Food and water is cheaper in all the European countries I've been to -- all staple foods like milk, eggs, butter, vegetables, most meat, and most groceries, including bottled water (local!) which is $1.20 for a liter. Good bottled mineral water in the US costs $3-5 per liter, for example. I lived in Austria, spent lots of time in Germany, and have gone grocery shopping also in Italy and Portugal. (The UK is not "really" Europe in its laws, so I don't count it.)
I am Austrian (born and raised) and am working in Germany now and have been around Europe and the world - what are those subsidies for food you are talking about? You probably mean the Austrian government and the EU are subsidizing local farmers?
Buying local farmer products will vary in cost and when you go to the supermarkets (Lidl, Aldi and Hofer EXcluded, their "food" is absolutely horrible) and buy organic food it definitely is expensive; a bit less in Austria than in Germany though really good and very delicious food is scarce in Germany in comparison. I found the food you can buy in the US cheaper when you go by price per unit since packages are way bigger there and you have a ton more to choose from.
The US has debit cards. These act exactly like the card you describe. The problem with debit cards is that the money leaves your account immediately. I prefer having the CC buffer for when (notice not IF) the card number is stolen.
We don't have to use any kind of cards in Finland, and I think the situation is the same in Germany. I can directly pay a merchant and the money is transferred from my bank account without having a card at all.
I can use a credit card as well, or a debit card, but there really is no point to use them here.
It's surprising how far behind the U.S. is in this matter.
Have you traveled much? In lots of other countries, few stores take credit. Examples I've been to: Austria, Germany, Portugal, New Zealand… strangely enough the hot "latin" countries of Europe love credit cards, so it's easy peasy in Italy or Portugal. Also Finland, thankfully, because the amount of money you'd have to carry there'd be ridiculous.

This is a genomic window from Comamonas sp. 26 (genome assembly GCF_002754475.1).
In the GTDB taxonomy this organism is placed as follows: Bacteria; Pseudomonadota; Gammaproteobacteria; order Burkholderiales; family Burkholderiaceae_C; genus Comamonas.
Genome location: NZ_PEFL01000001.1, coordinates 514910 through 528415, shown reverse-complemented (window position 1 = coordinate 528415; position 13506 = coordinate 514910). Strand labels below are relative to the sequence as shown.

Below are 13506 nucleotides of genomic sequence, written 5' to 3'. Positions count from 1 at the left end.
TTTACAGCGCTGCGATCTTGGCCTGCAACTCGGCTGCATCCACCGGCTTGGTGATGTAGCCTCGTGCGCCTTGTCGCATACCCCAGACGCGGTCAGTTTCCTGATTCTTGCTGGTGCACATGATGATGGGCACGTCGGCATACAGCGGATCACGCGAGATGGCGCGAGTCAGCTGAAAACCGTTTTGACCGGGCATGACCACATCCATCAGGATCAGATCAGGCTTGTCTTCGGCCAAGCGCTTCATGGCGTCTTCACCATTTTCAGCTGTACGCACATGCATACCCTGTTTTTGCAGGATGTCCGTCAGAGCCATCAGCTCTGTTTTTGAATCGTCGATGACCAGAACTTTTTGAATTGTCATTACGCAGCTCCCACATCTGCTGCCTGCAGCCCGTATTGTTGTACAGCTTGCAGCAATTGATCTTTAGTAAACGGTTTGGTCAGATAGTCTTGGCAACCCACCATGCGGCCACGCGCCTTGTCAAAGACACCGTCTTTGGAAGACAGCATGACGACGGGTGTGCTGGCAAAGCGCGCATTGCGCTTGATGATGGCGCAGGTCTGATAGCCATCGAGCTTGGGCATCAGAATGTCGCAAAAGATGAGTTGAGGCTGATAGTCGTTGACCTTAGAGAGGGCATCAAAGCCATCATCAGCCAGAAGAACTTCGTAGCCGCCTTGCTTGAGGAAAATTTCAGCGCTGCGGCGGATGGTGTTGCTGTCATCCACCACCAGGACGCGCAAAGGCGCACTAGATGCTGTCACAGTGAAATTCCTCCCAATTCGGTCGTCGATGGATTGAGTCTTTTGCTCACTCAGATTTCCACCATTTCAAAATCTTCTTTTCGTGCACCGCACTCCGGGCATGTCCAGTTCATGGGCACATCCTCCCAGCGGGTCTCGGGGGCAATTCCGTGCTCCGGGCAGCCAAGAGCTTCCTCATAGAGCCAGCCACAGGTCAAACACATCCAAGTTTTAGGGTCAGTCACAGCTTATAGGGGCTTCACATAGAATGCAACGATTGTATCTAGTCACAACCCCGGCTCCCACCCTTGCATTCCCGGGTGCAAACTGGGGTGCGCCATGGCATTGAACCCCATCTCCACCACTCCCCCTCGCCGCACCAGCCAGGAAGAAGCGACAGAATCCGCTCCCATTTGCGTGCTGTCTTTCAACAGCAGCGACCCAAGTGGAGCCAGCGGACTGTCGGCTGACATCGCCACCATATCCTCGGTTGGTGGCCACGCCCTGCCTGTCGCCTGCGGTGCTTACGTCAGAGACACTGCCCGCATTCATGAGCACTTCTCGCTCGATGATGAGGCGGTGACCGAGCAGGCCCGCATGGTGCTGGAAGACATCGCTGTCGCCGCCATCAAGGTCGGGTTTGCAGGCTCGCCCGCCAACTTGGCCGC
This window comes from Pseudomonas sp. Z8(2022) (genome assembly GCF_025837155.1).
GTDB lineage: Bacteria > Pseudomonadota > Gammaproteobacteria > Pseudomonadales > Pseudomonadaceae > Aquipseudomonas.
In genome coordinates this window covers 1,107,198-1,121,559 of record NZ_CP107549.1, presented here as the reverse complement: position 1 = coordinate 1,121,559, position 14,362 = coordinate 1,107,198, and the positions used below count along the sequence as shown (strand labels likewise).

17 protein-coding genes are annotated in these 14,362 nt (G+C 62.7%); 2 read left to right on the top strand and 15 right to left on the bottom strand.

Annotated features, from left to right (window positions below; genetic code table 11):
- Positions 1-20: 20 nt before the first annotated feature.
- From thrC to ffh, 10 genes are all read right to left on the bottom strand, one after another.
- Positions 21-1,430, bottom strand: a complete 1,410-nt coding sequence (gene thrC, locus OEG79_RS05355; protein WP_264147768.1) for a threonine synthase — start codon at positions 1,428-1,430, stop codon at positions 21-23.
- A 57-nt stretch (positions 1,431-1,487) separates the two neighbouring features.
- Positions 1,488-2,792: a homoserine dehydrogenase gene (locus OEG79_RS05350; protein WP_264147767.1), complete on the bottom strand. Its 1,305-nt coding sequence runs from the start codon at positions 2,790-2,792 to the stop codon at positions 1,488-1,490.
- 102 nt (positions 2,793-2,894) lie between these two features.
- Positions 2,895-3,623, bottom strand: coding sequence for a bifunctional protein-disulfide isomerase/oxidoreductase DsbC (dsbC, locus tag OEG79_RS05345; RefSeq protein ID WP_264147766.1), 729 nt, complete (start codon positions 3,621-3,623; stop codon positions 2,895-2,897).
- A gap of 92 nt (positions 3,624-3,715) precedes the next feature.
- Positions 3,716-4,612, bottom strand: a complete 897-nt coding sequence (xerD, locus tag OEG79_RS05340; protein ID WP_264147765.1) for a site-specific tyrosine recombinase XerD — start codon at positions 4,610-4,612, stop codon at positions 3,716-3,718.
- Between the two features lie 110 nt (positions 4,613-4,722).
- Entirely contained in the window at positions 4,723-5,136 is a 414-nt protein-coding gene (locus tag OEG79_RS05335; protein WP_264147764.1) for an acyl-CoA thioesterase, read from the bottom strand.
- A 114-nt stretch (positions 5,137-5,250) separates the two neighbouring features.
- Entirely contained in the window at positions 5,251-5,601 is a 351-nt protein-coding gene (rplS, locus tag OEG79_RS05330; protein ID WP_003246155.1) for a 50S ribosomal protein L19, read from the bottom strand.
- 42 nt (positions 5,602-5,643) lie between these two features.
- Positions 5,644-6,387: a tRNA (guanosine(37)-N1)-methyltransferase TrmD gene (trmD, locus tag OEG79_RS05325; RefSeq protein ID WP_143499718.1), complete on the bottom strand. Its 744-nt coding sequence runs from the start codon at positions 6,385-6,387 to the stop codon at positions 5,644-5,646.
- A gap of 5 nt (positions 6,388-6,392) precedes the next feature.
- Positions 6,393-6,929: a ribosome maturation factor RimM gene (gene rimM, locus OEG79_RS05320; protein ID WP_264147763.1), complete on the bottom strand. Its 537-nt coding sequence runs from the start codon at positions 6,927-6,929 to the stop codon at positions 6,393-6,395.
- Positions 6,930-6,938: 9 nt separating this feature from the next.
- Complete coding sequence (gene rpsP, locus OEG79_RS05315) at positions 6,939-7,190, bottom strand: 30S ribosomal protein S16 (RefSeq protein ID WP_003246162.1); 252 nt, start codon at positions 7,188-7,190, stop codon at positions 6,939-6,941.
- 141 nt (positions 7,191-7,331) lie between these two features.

Yes true. I always wonderd why americans used these stupid credit cards all the time.
We a better System atm but we should not relatx. They need to start making paying on the internet easier, Credit Cards and Paypal get alot of money by offering shitty servises. The Banks should get into this field and make it easy, safe and free.
A lot of us are actually using "virtual credit cards". They are like debit cards tied to a secondary account. You transfer money to said secondary account through the bank's webpage and then the credit-but-it's-actually-debit card is used to draw directly from it. This way, when you give your "credit" card online, even if it gets stolen, your main account is left unaffected.
Depends. In Ireland, credit cards are popular due to the main debit card not being accepted a lot abroad, since it's a small country, with a large economy next door that speaks the same language, it's common to buy things online from the UK, and so you'll need a credit card.
I wish him well on his endeavor because I'm not a fan of CC fees, but from a consumer standpoint, I don't see any benefits. CCs provide (i) a line of credit, (ii) fraud protection, and (iii) rewards/bonuses. All of these can be incredibly valuable, particularly (ii) - you never appreciate the no-liability fraud protection of a CC until you discover how difficult it is to deal with situations in which your bank account is affected.
If credit cards were not already the dominant electronic payment mechanism (i.e. VISA/MC were just starting like Dwolla is), Dwolla could possibly win out because businesses could refuse CC's. Not going to happen now, at least with regards to business-to-consumers. And I don't think most B2B transactions were conducted through CC's anyways.
They seem to be doing okay now, but I don't see any secret sauce that's going to make them anything more than a fringe player in the payments industry.
Yes. The fraud protection and line of credit are valuable to people but why is that linked to the processing fee and network? Those features are provided by the bank which only provide them irrespective of the network your purchases are processed on. That is the key.
The main advantage with a card is you can pay with it anywhere in the world. That kind of scale takes a lot of time to achieve and that is the reason the whole ecosystem is milking users.